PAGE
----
Looking for Food-friendly Wines? Head to Tuscany!
Many wine lovers get their first taste of Italy through the wines of Tuscany. From Chianti to Brunello to the gorgeous wines of Vino Nobile di Montepulciano, this is red wine country Italian-style. These iconic regions sit in the heart of Tuscany's rolling hills and are responsible for some of Italy's most famous red wines. And let's not forget its wonderful Vermentino and Vernaccia white wines. As the home to some wonderfully accessible wines to suit every budget, Tuscany is one region every wine drinker should get to know better.
Sangiovese – The Foundation of Tuscan Wine
Sangiovese is the main grape of Chianti, Vino Nobile di Montepulciano, and Brunello (although these last two DOCGs are made from specific Sangiovese clones). It's a grape which yields complex wines, full of bright sour red cherry, savoury dried herb, violets, leather, tobacco, and spice. With naturally high acidity, Sangiovese is brilliant for making outrageously food-friendly wines – it's why wines made from Sangiovese are so wonderful with tomato sauces, hearty cuts of meat, and of course, pizza!
There are a few other grapes which crop up in various Tuscan appellations. Classic Bordeaux varieties like Cabernet Sauvignon, Merlot, and Cabernet Franc, as well as local grapes Colorino and Caniolo can be found in Chianti and Toscana IGT.
A Glance at Tuscany's Wine Regions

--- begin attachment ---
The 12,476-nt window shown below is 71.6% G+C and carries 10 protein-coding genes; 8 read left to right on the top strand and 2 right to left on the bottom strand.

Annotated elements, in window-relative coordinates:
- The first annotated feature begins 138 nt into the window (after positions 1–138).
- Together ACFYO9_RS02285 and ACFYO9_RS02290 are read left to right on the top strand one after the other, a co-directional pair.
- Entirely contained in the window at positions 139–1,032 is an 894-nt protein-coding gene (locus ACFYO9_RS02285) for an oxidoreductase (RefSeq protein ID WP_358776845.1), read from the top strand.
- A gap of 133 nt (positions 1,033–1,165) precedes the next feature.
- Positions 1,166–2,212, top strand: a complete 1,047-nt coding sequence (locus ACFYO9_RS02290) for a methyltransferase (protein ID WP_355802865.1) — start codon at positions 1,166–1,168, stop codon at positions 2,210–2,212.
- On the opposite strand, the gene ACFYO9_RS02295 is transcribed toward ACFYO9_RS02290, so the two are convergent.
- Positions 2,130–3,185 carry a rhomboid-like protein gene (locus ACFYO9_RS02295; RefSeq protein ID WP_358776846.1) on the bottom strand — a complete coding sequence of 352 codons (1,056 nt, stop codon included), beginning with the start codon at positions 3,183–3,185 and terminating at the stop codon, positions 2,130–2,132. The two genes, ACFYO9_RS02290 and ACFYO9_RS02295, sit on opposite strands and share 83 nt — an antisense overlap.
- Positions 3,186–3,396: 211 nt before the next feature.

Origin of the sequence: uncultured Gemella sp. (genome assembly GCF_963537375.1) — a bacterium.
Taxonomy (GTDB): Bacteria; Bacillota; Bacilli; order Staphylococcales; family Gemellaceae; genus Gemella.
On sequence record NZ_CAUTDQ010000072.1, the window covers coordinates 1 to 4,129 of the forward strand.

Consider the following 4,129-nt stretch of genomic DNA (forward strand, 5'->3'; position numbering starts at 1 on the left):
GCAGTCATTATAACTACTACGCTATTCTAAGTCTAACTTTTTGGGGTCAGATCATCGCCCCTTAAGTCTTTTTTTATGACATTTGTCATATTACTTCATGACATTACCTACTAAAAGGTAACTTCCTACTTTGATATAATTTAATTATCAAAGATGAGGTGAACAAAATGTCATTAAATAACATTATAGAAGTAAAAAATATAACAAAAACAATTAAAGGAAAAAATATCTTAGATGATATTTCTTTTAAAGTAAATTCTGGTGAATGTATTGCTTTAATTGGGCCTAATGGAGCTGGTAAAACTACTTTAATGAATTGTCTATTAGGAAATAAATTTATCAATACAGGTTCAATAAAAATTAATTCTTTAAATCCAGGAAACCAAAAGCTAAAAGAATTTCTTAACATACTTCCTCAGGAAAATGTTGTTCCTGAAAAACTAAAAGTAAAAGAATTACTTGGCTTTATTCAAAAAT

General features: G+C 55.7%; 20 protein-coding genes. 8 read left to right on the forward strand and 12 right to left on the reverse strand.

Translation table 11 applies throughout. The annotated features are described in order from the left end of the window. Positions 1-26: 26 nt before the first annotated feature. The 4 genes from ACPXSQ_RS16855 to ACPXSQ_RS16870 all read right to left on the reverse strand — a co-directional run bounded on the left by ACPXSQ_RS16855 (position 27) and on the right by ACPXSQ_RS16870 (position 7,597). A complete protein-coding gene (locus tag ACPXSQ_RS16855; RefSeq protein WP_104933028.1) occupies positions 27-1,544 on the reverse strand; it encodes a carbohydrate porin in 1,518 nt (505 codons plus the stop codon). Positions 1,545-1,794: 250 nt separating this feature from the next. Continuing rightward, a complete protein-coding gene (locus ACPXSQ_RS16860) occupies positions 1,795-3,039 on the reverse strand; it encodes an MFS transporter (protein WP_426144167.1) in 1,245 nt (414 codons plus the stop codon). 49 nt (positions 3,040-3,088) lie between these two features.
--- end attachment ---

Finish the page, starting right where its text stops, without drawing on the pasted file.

Of all the Tuscan appellations, Chianti is the most famous. Chianti has seven subzones, each of which produces phenomenal examples of this ultra-classic red wine. They are:
- Colli Aretini
- Colli Fiorentini
- Colline Pisane
- Colli Senesi
There are a few different levels of general Chianti - Normale, Superiore, and Riserva. Each category has its own requirements surrounding ageing and alcohol levels.
If you like a little more ageing on your wines before they hit the market, look into Chianti Classico DOCG. Chianti Classico is its own appellation within the broad Chianti region whose communes represent the oldest true Chianti producers in Tuscany. Generally speaking, wines made in the Classico are your premium bottles.
One thing all Chianti has in common is the grape from which its made - Sangiovese.
Brunello di Montalcino looms large in Tuscany. This DOCG is considered one of the best in all of Italy. It's made entirely from the Brunello clone of Sangiovese and is capable of ageing for decades. Compared to Chianti, its flavour profile is more rich, intense, and sees more time ageing in wood and bottle before it hits shelves.
Then, of course, there's Montepulciano. This town has given the world the esteemed Vino Nobile di Montepulciano DOCG as well as the more affordable and still excellent Rosso di Montepulciano DOC.
Picking a Great Bottle of Tuscan Wine
Tuscan reds come in every price range imaginable, from the high-end collector's bottles which will set you back several hundred dollars to more commercial buys which cost under $20. The thing about Tuscany is that there's a serious sweet spot for excellent quality. Chianti is always a good place to look if you're on the hunt for a high-quality bargain, but you'll find some superlative Toscana IGT reds at an affordable price. Brunellos do tend to cost more, but the class of these wines is undeniable. Fortunately, you can still pick up a stellar Brunello for a reasonable price.
Tuscany is definitely a region for red wine drinkers to seek out. Given its rich gastronomic tradition, it's no wonder that the wines here are such fantastic partners for food. Regardless of the occasion, if there's food on the table you'll never go wrong with a Tuscan red.